The reverse side of a newly released quarter features a regal fritillary butterfly against a backdrop of bluestem and Indian grass — both of which are native to the Tallgrass Prairie National Preserve. (U.S. Mint)
TOPEKA — The U.S. Mint on Thursday released a new coin set honoring Kansas’ Tallgrass Prairie National Preserve, the only site within the National Park Service dedicated to the natural history of the tallgrass prairie.
The quarters feature a regal fritillary butterfly against a backdrop of bluestem and Indian grass — both of which are native to the national preserve — on the reverse of the coin.
Randy Bilbeisi, superintendent of the preserve, which is north of Strong City, said the U.S. Mint chose the preserve from five qualifying areas in Kansas.
“Tallgrass prairie being selected as a site for coins representing America’s beauty is very important to us,” Bilbeisi said. “It’s huge to see the regal fritillary, an important pollinator here, and the bluestem representing the prairie on the coin.”
The coin, which is now available for purchase, is the penultimate release of the America the Beautiful Quarters Program launched in 2010. The program will conclude with a final coin to be issued in 2021.
When finished, the program will include 56 quarter-dollar coins depicting national parks or other national sites in each state or territory and the District of Columbia.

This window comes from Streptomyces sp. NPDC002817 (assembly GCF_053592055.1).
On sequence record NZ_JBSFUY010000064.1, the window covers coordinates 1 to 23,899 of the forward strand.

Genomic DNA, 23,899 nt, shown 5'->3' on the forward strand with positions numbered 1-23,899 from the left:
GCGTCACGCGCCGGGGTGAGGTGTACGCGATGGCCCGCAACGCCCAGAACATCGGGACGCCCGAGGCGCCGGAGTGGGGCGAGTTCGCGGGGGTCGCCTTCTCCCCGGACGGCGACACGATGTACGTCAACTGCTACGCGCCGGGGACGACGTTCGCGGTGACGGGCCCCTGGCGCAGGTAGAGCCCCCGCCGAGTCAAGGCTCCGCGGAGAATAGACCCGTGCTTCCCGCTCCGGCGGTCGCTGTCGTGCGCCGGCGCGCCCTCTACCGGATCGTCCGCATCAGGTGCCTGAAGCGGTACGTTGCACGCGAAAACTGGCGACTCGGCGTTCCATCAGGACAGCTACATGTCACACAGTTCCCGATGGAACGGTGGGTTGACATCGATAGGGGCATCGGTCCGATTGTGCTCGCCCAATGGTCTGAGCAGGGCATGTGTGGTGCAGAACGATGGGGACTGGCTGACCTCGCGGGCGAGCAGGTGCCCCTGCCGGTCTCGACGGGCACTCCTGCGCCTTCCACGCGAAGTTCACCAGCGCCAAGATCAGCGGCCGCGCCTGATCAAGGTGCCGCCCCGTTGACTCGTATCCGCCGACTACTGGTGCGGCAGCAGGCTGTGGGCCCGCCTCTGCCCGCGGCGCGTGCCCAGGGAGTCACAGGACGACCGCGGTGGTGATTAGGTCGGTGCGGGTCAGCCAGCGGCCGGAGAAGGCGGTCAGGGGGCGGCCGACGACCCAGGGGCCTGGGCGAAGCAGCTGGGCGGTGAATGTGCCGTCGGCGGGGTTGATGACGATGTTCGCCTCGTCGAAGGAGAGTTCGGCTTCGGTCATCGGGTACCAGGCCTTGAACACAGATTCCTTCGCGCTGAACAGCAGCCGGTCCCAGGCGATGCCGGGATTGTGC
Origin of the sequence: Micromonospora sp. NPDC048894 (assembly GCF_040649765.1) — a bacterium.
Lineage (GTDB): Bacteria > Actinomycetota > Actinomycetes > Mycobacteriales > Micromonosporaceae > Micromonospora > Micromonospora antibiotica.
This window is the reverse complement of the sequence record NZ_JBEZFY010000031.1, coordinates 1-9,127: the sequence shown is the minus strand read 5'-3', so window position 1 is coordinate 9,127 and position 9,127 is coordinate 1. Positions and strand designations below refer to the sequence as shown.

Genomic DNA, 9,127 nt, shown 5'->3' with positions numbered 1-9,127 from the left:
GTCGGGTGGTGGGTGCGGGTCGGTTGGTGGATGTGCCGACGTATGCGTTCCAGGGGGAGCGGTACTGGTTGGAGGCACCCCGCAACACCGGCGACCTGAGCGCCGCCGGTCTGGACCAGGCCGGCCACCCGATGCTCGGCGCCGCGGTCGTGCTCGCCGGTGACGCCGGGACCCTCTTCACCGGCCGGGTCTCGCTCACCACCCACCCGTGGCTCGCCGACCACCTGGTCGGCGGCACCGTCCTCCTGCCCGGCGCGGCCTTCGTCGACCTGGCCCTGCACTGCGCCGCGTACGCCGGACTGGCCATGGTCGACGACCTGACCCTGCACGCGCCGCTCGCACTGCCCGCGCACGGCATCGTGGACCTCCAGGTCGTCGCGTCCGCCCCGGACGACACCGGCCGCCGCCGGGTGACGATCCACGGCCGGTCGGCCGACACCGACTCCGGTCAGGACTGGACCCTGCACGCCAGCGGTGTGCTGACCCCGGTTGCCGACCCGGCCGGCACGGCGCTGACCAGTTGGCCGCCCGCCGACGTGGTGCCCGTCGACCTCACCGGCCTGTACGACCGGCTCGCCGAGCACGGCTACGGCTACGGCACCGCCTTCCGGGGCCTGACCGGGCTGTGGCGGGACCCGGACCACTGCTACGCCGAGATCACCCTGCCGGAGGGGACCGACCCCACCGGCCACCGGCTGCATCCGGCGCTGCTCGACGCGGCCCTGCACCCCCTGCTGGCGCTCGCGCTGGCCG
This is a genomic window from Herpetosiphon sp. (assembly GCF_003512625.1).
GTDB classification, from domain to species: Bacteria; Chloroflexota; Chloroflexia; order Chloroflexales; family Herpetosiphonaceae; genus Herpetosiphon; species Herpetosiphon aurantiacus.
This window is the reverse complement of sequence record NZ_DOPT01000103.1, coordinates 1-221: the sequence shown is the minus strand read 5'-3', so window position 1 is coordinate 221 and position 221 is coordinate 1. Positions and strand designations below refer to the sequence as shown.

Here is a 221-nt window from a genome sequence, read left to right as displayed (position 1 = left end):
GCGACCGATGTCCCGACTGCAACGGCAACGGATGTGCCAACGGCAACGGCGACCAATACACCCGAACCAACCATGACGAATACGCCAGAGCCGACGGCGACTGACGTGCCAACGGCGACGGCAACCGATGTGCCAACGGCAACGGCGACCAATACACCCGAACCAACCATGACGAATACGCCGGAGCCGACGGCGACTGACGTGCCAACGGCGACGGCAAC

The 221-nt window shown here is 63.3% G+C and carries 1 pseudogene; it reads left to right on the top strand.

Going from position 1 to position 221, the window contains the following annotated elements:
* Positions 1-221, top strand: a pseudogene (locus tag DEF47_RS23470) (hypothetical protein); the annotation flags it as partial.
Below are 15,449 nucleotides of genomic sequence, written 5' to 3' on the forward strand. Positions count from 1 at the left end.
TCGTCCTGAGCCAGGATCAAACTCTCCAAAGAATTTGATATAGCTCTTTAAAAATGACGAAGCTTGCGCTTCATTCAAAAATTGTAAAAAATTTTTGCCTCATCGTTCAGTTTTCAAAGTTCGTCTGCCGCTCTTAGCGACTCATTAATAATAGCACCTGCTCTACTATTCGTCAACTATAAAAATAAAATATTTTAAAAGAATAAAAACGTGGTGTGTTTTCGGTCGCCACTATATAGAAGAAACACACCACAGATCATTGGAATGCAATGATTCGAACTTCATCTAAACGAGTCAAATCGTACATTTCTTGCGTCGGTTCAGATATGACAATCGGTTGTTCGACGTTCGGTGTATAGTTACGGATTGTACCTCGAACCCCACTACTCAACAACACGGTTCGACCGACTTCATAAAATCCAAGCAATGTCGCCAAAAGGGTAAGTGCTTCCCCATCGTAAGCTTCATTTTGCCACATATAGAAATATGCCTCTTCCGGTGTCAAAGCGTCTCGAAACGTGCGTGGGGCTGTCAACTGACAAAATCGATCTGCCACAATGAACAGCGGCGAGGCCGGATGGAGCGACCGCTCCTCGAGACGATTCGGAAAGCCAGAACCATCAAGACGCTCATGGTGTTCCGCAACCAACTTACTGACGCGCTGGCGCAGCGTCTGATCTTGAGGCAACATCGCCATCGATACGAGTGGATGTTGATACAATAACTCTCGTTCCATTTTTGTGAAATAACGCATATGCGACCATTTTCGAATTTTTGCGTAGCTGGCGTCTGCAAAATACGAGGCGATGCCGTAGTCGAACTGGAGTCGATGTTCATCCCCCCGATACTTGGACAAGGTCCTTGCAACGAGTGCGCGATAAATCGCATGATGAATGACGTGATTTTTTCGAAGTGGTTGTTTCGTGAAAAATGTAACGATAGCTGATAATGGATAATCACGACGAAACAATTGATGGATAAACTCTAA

“These programs hold real value in helping Americans of all ages, especially our children, learn more about U.S. history, geography and culture highlighting national parks and sites throughout the country,” said Edmund Moy, former director of the Mint, during the unveiling of the quarter program.
Tallgrass Prairie National Preserve, selected to represent Kansas in the collection, supports a variety of grasses, flowers and animals in a tallgrass prairie ecosystem. The preserve currently occupies about 11,000 acres in the Flint Hills, the largest expanse of tallgrass prairie left in North America.
At its peak, this ecosystem covered 170 million acres of land across the continent.
The national preserve, established in 1996, also aims to protect the region’s ranching history. Cattle still graze in some areas of the park.
Bilbeisi said he hopes the coin will bring more attention and interest to endangered ecosystems.
“What we are about is education and preservation,” Bilbeisi said. “The more attention tallgrass prairie gets, the more schools that will be interested to learn about this fragile ecosystem. So there is a lot of pride that comes with being one of 56 quarters printed.”
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